Monsignor Ronald Knox said: “The Catholic Church really does have to get on by hook or crook. That is, by the hook of the fisherman and the crook of the shepherd; and it is the hook that has to catch the convert and the crook that has to keep him.” As one of the great twentieth century apologists, Monsignor Knox was an expert at baiting the hook – presenting the faith in a clear, convincing and attractive manner. Himself an adult convert, he brought hundreds, perhaps thousands, into the Catholic Church. But toward the end of his life, he recognized the even greater importance of the “crook” so he devoted his final decade almost exclusively to pastoral care.
Today we acknowledge the work of the shepherd – first and foremost, Jesus himself. “I am the good shepherd.” (Jn 10:11) But also we recognize those who share his pastorate. Their number includes those in high positions like the pope and bishops, but also a myriad of humble souls. I think today of young moms who are the backbone of any parish. We are honoring and praying for them - and all mothers - in our novena of rosaries and Masses.
This year I want to narrow the focus just a bit - and reflect on the pastoral ministry of the parish priest. What I say will have applicability to moms, dads, teachers, coaches and all who undertake the task of shepherding.
A priest was once thinking about leaving parish ministry. He had become frustrated by the indifference, the conflict, the hassle – and, to be honest, was discouraged by his own weakness. He went to a monastery to think about it. Like many monasteries, it was in a rural setting. In the early morning, while vesting for Mass in front of a large window, a lone deer walked up, peered in and froze when it caught sight of the priest looking back. The animal’s liquid eyes seemed confused, sad. It reminded him that, beyond the folks giving him trouble, there are many "little people," people who usually stay in the background and they need him. He made a rededication and returned to his diocese.
Jesus compares us to sheep – not as flattering a comparison as the lone, beautiful deer. The deer, in spite of his plaintive eyes, can survive on his own. However, if a sheep gets separated from the flock and shepherd, you can measure its life expectancy in hours.
Recently I made a retreat to reflect on my time as pastor of Holy Family Parish and to consider the challenges ahead. I brought with me the results of the Archdiocesan Review of my six years as pastor. It was based on interviews and questionnaires given to various parishioners. The review gave me some good material for an examination of conscience – as well as some encouragement.
In addition, I had book, which Archbishop Brunett sent to all the priests - Seventy Times Seven. It gives moving accounts of how forgiveness transforms people’s lives. For myself – and I believe for most parish priests – forgiveness is the sine qua non for continuing in the pastoral ministry. First, recognizing my own daily need for God’s forgiveness and that of the people. And then trying to extend that forgiveness – including to those who don’t ask for it, don’t want it and don’t even buy the concept.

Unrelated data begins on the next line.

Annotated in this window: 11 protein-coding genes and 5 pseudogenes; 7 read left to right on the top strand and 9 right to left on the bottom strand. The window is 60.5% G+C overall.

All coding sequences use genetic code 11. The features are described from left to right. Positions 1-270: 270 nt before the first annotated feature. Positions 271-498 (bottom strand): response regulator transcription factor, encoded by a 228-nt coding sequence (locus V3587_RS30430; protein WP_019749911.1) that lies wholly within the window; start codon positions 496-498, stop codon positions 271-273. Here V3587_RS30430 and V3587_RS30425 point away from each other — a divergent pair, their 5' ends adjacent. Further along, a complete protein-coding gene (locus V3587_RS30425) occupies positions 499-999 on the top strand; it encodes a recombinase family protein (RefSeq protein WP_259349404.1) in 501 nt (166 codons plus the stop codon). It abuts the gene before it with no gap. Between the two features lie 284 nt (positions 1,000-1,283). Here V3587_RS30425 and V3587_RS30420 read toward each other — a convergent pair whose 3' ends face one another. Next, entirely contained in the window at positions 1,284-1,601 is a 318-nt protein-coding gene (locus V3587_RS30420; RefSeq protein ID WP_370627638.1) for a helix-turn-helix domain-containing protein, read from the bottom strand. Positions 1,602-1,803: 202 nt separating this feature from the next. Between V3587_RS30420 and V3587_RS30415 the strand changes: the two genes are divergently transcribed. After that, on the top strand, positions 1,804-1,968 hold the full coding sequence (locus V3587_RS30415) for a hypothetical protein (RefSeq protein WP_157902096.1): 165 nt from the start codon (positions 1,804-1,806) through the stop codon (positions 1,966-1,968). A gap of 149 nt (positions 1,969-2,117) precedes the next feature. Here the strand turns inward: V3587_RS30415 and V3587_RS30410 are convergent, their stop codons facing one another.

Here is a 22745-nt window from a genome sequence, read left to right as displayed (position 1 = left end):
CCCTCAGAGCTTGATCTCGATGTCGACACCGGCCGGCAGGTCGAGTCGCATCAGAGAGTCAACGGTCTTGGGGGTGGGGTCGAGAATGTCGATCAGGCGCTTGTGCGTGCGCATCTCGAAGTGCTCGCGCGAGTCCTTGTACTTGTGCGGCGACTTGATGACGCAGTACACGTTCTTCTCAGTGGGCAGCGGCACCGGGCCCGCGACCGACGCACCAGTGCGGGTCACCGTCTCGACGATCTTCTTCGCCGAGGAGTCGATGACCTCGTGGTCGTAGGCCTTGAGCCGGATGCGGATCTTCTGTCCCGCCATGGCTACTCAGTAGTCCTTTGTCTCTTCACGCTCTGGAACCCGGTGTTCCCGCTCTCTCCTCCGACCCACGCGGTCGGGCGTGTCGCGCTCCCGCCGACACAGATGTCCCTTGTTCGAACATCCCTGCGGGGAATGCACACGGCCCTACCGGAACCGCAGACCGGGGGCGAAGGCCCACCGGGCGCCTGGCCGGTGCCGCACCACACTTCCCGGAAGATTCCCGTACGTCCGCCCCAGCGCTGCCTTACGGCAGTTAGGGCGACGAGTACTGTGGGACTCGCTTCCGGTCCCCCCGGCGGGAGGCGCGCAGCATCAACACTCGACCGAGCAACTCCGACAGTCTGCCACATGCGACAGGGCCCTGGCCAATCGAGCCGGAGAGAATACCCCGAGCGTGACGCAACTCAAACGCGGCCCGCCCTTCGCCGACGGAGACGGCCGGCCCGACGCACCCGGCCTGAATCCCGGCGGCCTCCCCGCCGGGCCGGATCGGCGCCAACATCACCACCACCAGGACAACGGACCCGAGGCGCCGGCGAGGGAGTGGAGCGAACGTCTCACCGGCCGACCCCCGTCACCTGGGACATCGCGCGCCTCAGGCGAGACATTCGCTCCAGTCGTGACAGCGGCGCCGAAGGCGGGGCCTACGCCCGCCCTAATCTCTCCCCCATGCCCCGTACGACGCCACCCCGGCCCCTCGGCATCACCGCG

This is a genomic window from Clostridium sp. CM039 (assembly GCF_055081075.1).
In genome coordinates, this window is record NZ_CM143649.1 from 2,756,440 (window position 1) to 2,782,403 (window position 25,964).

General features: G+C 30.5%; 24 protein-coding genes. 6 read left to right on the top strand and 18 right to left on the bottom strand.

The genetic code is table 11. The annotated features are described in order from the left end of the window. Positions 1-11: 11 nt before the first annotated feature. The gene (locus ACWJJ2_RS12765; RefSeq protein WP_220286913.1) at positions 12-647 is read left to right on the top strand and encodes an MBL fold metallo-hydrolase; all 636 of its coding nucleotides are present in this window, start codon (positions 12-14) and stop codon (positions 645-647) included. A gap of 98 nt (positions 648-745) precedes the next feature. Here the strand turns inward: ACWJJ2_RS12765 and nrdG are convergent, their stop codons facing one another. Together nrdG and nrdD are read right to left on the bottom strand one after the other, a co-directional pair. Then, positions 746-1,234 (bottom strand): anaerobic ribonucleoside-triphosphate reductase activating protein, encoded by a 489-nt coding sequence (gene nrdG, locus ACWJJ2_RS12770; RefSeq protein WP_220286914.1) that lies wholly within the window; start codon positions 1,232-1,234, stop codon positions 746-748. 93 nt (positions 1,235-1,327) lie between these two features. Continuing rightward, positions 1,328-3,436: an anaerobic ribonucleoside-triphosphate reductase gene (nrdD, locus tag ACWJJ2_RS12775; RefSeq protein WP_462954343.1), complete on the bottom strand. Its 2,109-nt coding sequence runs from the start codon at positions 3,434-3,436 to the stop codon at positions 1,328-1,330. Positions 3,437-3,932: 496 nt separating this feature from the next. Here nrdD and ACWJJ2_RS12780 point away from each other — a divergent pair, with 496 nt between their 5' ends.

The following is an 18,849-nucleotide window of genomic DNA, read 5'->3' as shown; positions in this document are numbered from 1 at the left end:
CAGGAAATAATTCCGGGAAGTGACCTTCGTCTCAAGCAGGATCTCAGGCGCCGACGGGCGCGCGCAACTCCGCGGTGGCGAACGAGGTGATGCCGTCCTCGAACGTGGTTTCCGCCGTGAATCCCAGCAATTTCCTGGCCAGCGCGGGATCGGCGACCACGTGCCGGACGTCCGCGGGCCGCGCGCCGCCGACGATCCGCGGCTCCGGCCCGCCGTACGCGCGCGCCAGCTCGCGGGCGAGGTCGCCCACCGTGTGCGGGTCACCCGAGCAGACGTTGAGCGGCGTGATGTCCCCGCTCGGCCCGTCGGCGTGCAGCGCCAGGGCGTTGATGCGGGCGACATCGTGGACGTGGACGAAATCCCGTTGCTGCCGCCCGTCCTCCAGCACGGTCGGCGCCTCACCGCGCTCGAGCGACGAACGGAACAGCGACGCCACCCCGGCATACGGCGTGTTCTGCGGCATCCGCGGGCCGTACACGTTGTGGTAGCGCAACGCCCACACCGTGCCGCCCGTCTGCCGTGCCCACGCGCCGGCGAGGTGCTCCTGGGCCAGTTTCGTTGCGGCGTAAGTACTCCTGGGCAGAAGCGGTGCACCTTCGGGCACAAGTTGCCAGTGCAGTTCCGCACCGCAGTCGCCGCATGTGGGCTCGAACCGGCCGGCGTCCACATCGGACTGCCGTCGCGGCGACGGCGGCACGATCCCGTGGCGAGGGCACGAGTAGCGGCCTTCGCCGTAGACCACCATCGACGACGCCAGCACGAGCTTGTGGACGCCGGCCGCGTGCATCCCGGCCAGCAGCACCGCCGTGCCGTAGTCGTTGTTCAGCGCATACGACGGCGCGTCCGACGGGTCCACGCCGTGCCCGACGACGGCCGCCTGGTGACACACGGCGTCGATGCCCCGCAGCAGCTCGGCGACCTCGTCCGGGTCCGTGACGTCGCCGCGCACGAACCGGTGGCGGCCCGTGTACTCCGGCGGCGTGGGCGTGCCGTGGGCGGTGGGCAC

Often forgiveness does not involve words, but actions. There is a saying: Living well is the best revenge. It’s also true that the best forgiveness is pastoral care.
As a young priest, one of my parishioners hurt me deeply. He led the opposition to a program which meant a lot to me. Moreover, he was one of these guys who sensed your weak spot and did not hesitate to aim for it. Of course to hit such raw nerves his words had to contain some truth. I don’t think either of us wanted war, but both were too Scandinavian (or perhaps just too proud) to seek verbal reconciliation. I did the best I could to provide pastoral care of his family, including his dad and two high school age sons. At times I even went out of my way. Still, uneasiness continued between us. Some years later I returned to the parish for a funeral. That man was among the first to come forward with a smile and handshake.
Pastoral care holds the key to reconciliation in the Church. For those hurt by clergy sexual abuse, it will take much more than words to bring healing. Each of the victims represents hundreds of others who have been wounded in various ways. There is no quick fix, only what Jesus indicates today, “I will lay down my life for the sheep.”
From Archives: Jesus' Job Description (Fourth Easter, Year B, 2000)
Where Are the Shepherds? (Columbine Massacre)
1998 Good Shepherd (Alexander the Great, Graham Greene Power and Glory)
Mother's Day Homily 2002
2001 (Scott Hahn Hail, Holy Queen)
1999 "If You Love Me..."
1998 Honoring Mothers and Defending Children
Bulletin (Archdiocesan Review)
Seapadre Homilies: Cycle A, Cycle B, Cycle C
Peterson Double-Murder Case Exposes Unborn Double Standard
Showdown for Salaries (Signs of Moderation, But Problems Remain)
Health Horoscopes, Semi-Robots and the Future of Genetics (Mapping of Human Genome Is Finished, But the Debates Go On)
IVF Leaving Ethics in the Dust (Frozen Embryos Generating a Host of New Legal Problems)
Sexual and Related Disorders
It's Not Your Mother's YWCA